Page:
After the disaster at Carrhae in 53 BC, conflict between Rome and Parthia remained relatively quiet, with each becoming involved in dynastic upheavals along their adjoining frontier. The major campaigns of the second century, that of Trajan in 115 – 117 AD and the war of 161 – 166 AD would see the capture and sack of the Parthian capital of Ctesiphon plus the annexation of territories in Mesopotamia. Rome’s final campaign of 216 – 217 AD proved unsuccessful, but would see the downfall of the Parthian Empire eight years later.
Preparing to meet the Parthian, Rome deployed in its standard formation of the legion in centre, auxilia on both flanks with the cavalry in forming a second line. Rome’s left, protected by woods, would be the target of Parthia’s attack to be carried out by the cataphract. Horse archers would probe for openings on the enemy flank and rear..
Confident that artillery and archery would suffice to protect its left, the legion moved forward, closing close the space and denying the Parthian any maneuver room.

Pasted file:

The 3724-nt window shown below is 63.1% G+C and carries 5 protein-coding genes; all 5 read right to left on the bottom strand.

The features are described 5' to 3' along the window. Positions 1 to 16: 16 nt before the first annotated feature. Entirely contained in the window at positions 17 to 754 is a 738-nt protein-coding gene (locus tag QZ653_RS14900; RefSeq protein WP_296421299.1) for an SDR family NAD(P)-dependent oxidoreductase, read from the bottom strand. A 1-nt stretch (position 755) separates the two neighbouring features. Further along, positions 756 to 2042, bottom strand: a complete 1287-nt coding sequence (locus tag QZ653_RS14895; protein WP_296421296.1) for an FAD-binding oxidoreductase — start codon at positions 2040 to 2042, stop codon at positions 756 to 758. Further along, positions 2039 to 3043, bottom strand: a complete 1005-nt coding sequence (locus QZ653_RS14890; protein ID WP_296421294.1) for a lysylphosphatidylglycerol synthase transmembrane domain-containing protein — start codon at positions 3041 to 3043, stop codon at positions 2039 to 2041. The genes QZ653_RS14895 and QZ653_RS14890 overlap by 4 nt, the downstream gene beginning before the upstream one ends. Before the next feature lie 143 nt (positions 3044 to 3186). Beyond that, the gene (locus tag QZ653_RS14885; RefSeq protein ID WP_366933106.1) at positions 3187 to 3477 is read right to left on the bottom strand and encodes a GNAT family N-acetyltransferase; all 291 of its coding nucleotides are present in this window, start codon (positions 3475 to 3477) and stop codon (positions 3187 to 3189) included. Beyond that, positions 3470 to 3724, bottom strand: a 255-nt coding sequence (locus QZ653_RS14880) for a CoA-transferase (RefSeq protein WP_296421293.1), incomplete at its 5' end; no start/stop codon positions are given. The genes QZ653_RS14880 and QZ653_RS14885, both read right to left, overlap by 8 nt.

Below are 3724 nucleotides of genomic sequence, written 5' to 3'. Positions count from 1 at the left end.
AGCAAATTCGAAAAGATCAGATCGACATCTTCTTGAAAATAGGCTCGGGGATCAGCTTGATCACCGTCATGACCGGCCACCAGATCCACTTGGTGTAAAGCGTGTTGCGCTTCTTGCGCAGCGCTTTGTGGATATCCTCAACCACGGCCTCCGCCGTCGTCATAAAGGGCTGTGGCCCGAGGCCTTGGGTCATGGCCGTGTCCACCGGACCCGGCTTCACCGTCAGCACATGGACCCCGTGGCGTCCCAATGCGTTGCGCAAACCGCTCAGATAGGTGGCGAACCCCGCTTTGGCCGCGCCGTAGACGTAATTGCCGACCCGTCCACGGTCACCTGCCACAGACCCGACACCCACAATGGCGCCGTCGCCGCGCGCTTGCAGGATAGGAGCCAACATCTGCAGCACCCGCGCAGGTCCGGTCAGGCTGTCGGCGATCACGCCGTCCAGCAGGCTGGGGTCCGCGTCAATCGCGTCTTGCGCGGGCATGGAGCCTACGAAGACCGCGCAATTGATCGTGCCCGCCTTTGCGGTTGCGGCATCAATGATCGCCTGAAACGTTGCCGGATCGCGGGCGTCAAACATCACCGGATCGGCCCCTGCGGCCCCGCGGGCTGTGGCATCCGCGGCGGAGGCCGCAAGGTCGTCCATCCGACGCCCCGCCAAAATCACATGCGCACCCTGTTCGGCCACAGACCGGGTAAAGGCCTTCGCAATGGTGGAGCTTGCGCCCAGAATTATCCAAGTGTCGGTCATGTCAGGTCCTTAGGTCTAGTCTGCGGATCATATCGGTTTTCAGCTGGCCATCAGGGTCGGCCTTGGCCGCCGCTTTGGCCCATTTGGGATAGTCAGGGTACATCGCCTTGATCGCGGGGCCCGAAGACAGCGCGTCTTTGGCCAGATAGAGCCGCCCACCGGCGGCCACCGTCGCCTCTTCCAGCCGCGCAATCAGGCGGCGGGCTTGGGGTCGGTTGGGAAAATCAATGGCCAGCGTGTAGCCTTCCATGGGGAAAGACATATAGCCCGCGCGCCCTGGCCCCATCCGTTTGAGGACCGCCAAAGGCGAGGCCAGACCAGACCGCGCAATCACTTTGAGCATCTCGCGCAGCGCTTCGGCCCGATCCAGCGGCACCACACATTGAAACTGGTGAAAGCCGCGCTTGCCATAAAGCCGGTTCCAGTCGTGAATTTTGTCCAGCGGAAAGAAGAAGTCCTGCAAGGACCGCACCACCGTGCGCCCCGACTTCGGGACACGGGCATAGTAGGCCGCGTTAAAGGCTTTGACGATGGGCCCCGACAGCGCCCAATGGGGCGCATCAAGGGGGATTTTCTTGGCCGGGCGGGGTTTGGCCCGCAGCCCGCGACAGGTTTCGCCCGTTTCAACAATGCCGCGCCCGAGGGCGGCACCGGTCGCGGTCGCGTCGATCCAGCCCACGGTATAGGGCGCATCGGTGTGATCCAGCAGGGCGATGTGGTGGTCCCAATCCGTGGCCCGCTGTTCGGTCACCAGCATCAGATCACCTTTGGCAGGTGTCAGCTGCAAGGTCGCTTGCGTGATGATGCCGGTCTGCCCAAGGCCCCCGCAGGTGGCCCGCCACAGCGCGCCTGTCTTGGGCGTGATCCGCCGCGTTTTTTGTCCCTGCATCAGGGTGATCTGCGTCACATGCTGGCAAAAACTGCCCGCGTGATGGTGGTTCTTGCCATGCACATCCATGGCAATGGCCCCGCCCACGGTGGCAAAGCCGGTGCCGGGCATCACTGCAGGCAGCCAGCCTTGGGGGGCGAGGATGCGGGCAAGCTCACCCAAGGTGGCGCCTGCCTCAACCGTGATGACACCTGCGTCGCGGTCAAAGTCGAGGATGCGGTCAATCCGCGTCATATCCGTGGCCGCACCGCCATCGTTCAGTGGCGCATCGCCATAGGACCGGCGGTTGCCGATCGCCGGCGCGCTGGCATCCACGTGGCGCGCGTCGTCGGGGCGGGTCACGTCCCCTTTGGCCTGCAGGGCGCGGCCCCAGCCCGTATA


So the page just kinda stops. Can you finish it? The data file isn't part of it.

The cataphract rode down the artillery and its supporting auxilia and rather than setting the Romans to panic, soon found themselves surrounded by cavalry and legionnaires, ending the Parthian attack. Rome 5 – 2.
Rome deployed and awaited the enemy and soon noted the Parthian would set its main assault against the open flank.
Scrambling to reposition troops, Rome took advantage of the indecision by the Parthian to increase its pace (both sides had low pip scores for two turns).
The situation on the Roman right became desperate as horse archers pinned Roman right wing leaving Roman troops in the centre to face the onslaught by the Parthian cataphract.
Along the Roman front, breaches were to be seen as Roman troops succumbed to the Parthian assault. Realising the situation could not be retrieved, the Roman general signalled a retreat. Parthia 4 – 1.
In game two, Rome confident of repeating a second success, positioned its troops as before. That confidence was swept away as it scrambled to defend its right flank. Sending troops from one flank to the opposite flank is not the best way to expend pips.
Early Imperial Roman
1 x General (Cv), 1 x equites (Cv), 4 x legionnaires (4Bd), 3 x auxilia infantry (4Ax), 1 x archers (4Bw or Ps), 1 x light horse (LH), 1 x artillery (Art).
1 x General (4Kn), 2 x cataphract (4Kn), 9 x horse archers (LH).